“We were practically demanded to come up with marketing strategies. There was also the alleged raffle of a Mutant Ape NFT within the community, under the condition that Comedy Monsters Club sold out in just 15 days,” Nairobi recalled.

The pressure on the community was stacked on top of another key point: An inadequate execution of the club’s roadmap.

The CMC roadmap had five stages: the production of a podcast, a comedy festival exclusive to holders, games and raffle prizes in ETH, a foundation and a United States branch.

Despite posts on social media showcasing 2022 as a successful year for CMC, its community shared a very different experience. The project launched a podcast, but stopped after less than 20 episodes. CMC founders organized events, but they weren’t exclusive, and there were limited tickets for NFT holders. Even the raffles ended up switching from ETH prizes to giving out CMC NFTs instead.

The project never reached its goal of a total sell-out. According to its smart contract, there are 2,320 holders, owning 7,660 monsters in total.

Cardoso said that a significant but unspecified number of NFTs were used in publicity stunts and giveaways, and he blamed the 2022 crypto market crash for the project’s failure to sell out.

A rough approximation of the comedy club’s earnings shows that it could have made as much as $2 million to $3 million, based on estimates of the value of the sold tokens at the time of CMC’s launch.

Today, the CMC smart contract shows a balance of 0 ETH, and there’s only a little over $300 in ETH left in the project’s main wallet.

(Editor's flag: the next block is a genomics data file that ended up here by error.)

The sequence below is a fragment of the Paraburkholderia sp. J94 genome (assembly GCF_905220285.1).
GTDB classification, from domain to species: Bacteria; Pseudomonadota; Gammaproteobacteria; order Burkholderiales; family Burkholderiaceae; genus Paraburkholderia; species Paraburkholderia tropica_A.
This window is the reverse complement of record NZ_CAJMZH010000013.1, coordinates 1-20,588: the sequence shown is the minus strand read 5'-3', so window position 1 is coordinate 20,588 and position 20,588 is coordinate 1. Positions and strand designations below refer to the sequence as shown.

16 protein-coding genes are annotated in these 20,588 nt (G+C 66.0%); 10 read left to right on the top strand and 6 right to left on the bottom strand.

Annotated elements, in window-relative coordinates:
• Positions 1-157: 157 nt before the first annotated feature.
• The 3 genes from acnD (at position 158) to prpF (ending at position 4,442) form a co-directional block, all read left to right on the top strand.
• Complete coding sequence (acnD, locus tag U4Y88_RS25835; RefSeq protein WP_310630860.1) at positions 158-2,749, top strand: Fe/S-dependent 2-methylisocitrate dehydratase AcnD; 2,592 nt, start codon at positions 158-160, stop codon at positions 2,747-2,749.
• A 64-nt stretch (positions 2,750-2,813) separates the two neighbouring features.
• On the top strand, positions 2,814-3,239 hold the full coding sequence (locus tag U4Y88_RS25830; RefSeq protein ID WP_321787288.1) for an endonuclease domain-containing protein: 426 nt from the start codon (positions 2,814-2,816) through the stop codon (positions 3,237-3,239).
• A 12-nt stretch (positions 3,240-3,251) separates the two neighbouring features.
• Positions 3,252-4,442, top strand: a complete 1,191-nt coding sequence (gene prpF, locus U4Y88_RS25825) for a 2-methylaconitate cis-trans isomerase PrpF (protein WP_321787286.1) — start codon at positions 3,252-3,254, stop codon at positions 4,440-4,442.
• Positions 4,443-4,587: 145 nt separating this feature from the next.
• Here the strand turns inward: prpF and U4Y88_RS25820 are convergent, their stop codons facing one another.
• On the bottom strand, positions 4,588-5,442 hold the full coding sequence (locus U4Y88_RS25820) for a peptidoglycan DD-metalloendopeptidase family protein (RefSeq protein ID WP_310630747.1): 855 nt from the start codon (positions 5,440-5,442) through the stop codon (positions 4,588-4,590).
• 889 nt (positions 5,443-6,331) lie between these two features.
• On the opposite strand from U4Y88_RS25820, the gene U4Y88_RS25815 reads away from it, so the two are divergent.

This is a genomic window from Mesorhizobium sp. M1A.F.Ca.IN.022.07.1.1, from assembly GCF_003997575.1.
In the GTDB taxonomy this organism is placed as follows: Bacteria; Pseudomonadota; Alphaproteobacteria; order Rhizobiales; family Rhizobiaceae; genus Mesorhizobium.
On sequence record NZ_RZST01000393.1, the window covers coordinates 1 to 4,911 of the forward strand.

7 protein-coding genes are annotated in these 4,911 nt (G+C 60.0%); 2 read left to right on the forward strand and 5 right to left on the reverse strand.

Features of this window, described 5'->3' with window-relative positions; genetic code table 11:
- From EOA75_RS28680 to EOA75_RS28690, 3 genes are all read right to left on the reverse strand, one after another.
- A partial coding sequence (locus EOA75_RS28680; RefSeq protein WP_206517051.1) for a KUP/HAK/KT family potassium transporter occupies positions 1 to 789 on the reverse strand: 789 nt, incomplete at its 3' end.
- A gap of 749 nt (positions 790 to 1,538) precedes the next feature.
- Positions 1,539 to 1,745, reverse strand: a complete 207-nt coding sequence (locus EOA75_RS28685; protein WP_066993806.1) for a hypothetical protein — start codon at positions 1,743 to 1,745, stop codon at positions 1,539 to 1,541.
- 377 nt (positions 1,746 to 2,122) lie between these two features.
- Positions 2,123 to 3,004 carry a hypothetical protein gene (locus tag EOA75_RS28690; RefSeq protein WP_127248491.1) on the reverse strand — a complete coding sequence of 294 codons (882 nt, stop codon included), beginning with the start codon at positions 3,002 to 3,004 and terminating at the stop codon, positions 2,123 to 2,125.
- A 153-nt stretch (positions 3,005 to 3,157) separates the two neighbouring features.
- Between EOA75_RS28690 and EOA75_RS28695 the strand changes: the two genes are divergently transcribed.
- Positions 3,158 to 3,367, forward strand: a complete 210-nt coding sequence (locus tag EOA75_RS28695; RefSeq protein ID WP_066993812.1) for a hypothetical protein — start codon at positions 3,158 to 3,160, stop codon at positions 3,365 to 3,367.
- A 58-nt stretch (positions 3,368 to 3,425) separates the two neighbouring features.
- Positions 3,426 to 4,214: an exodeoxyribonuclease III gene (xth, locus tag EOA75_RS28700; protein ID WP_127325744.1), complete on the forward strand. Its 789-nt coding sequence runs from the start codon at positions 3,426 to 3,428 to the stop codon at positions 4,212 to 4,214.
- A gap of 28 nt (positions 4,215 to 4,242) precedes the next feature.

A “soft rug-pull”

The community never knew for sure how the funds were spent on the project’s roadmap or how much was taken by Cardozo and the Roa brothers, making the case for a possible soft rug-pull.

Suspicion about the project’s trustworthiness arose in early March 2022 when holders began to complain about the founders’ neglect of the community.

According to the testimony of several former CMC holders, concerns began when David, the project’s appointed CEO, left the Discord group, followed shortly by his brother, José David. The community also reported that CMC holders who raised questions on Telegram chats were being blocked.

Cardoso told Cointelegraph that he actually signed a separation agreement with his former co-founders on Nov. 9, 2022, leaving him at the head of the project as founder and CEO. Specific details of this agreement remained private.

In November, CMC holders and community members also noted a lack of transparency surrounding the usage of funds.

One pseudonymous CMC holder, RAMXx, proceeded to track the project’s funds on the blockchain. The public record revealed that 411.9 ETH — valued at over $1.18 million using ETH’s average price between November 2021 and June 2022 — had been extracted from the project and swapped using different cryptocurrency exchanges.

Map of project funds from RAMXx. Source: Twitter

Venezuelan Twitter user Victor Noguera also shared more information by showing his process tracking everything on the blockchain.

His research also found that the money had been divided between three wallets. The contract shows that two wallets received a share of 25% each while a third received 50%, which the community presumed were controlled by the Roa brothers and Cardoso, respectively.